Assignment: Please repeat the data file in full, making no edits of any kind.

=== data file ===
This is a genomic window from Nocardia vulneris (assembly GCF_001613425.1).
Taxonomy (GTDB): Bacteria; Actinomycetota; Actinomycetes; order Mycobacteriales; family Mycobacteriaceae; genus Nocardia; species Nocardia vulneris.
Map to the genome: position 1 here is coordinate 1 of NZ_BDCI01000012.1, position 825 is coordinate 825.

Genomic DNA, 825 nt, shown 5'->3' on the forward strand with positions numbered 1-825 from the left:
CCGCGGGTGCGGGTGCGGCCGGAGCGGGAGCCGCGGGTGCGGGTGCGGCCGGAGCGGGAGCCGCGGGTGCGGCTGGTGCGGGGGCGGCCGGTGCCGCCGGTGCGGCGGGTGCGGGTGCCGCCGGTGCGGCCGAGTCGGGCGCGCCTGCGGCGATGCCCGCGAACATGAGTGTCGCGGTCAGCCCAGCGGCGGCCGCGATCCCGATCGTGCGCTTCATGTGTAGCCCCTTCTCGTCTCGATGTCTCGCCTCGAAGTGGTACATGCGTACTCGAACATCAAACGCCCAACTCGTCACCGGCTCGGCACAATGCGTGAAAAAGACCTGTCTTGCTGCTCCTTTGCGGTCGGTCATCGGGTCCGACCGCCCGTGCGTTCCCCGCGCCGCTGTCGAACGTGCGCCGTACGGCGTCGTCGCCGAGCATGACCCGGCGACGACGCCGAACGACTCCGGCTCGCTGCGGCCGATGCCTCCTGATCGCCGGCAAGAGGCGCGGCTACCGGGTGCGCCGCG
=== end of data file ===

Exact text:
This is a genomic window from Nocardia vulneris (assembly GCF_001613425.1).
Taxonomy (GTDB): Bacteria; Actinomycetota; Actinomycetes; order Mycobacteriales; family Mycobacteriaceae; genus Nocardia; species Nocardia vulneris.
Map to the genome: position 1 here is coordinate 1 of NZ_BDCI01000012.1, position 825 is coordinate 825.

Genomic DNA, 825 nt, shown 5'->3' on the forward strand with positions numbered 1-825 from the left:
CCGCGGGTGCGGGTGCGGCCGGAGCGGGAGCCGCGGGTGCGGGTGCGGCCGGAGCGGGAGCCGCGGGTGCGGCTGGTGCGGGGGCGGCCGGTGCCGCCGGTGCGGCGGGTGCGGGTGCCGCCGGTGCGGCCGAGTCGGGCGCGCCTGCGGCGATGCCCGCGAACATGAGTGTCGCGGTCAGCCCAGCGGCGGCCGCGATCCCGATCGTGCGCTTCATGTGTAGCCCCTTCTCGTCTCGATGTCTCGCCTCGAAGTGGTACATGCGTACTCGAACATCAAACGCCCAACTCGTCACCGGCTCGGCACAATGCGTGAAAAAGACCTGTCTTGCTGCTCCTTTGCGGTCGGTCATCGGGTCCGACCGCCCGTGCGTTCCCCGCGCCGCTGTCGAACGTGCGCCGTACGGCGTCGTCGCCGAGCATGACCCGGCGACGACGCCGAACGACTCCGGCTCGCTGCGGCCGATGCCTCCTGATCGCCGGCAAGAGGCGCGGCTACCGGGTGCGCCGCG